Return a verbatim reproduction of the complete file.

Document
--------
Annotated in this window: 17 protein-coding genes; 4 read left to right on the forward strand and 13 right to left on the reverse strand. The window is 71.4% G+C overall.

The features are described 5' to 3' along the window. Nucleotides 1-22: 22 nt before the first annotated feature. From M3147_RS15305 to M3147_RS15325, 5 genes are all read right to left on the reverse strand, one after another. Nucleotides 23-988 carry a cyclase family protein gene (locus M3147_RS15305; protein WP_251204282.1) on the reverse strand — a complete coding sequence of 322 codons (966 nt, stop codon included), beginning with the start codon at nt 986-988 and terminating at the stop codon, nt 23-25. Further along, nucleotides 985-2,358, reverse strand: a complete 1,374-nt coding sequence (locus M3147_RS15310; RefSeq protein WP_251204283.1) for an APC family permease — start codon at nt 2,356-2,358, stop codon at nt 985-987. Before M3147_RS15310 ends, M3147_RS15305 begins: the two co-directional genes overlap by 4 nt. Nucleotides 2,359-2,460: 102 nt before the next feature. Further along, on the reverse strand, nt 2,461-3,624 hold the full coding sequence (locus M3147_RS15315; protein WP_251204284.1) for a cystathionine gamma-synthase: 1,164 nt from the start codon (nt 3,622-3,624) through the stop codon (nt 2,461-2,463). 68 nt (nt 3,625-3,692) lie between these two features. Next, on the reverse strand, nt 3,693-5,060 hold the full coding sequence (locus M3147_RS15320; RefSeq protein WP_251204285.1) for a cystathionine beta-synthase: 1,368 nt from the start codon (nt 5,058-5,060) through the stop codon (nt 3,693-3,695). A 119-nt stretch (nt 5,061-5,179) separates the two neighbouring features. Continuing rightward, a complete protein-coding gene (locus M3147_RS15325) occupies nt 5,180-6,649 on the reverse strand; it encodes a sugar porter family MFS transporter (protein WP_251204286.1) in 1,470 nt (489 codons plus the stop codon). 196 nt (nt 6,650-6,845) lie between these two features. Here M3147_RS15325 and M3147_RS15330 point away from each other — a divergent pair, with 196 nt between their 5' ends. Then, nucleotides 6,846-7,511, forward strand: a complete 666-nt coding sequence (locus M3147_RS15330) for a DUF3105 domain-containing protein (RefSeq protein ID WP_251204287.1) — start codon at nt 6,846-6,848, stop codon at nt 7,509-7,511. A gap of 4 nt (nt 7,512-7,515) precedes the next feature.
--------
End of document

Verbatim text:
Annotated in this window: 17 protein-coding genes; 4 read left to right on the forward strand and 13 right to left on the reverse strand. The window is 71.4% G+C overall.

The features are described 5' to 3' along the window. Nucleotides 1-22: 22 nt before the first annotated feature. From M3147_RS15305 to M3147_RS15325, 5 genes are all read right to left on the reverse strand, one after another. Nucleotides 23-988 carry a cyclase family protein gene (locus M3147_RS15305; protein WP_251204282.1) on the reverse strand — a complete coding sequence of 322 codons (966 nt, stop codon included), beginning with the start codon at nt 986-988 and terminating at the stop codon, nt 23-25. Further along, nucleotides 985-2,358, reverse strand: a complete 1,374-nt coding sequence (locus M3147_RS15310; RefSeq protein WP_251204283.1) for an APC family permease — start codon at nt 2,356-2,358, stop codon at nt 985-987. Before M3147_RS15310 ends, M3147_RS15305 begins: the two co-directional genes overlap by 4 nt. Nucleotides 2,359-2,460: 102 nt before the next feature. Further along, on the reverse strand, nt 2,461-3,624 hold the full coding sequence (locus M3147_RS15315; protein WP_251204284.1) for a cystathionine gamma-synthase: 1,164 nt from the start codon (nt 3,622-3,624) through the stop codon (nt 2,461-2,463). 68 nt (nt 3,625-3,692) lie between these two features. Next, on the reverse strand, nt 3,693-5,060 hold the full coding sequence (locus M3147_RS15320; RefSeq protein WP_251204285.1) for a cystathionine beta-synthase: 1,368 nt from the start codon (nt 5,058-5,060) through the stop codon (nt 3,693-3,695). A 119-nt stretch (nt 5,061-5,179) separates the two neighbouring features. Continuing rightward, a complete protein-coding gene (locus M3147_RS15325) occupies nt 5,180-6,649 on the reverse strand; it encodes a sugar porter family MFS transporter (protein WP_251204286.1) in 1,470 nt (489 codons plus the stop codon). 196 nt (nt 6,650-6,845) lie between these two features. Here M3147_RS15325 and M3147_RS15330 point away from each other — a divergent pair, with 196 nt between their 5' ends. Then, nucleotides 6,846-7,511, forward strand: a complete 666-nt coding sequence (locus M3147_RS15330) for a DUF3105 domain-containing protein (RefSeq protein ID WP_251204287.1) — start codon at nt 6,846-6,848, stop codon at nt 7,509-7,511. A gap of 4 nt (nt 7,512-7,515) precedes the next feature.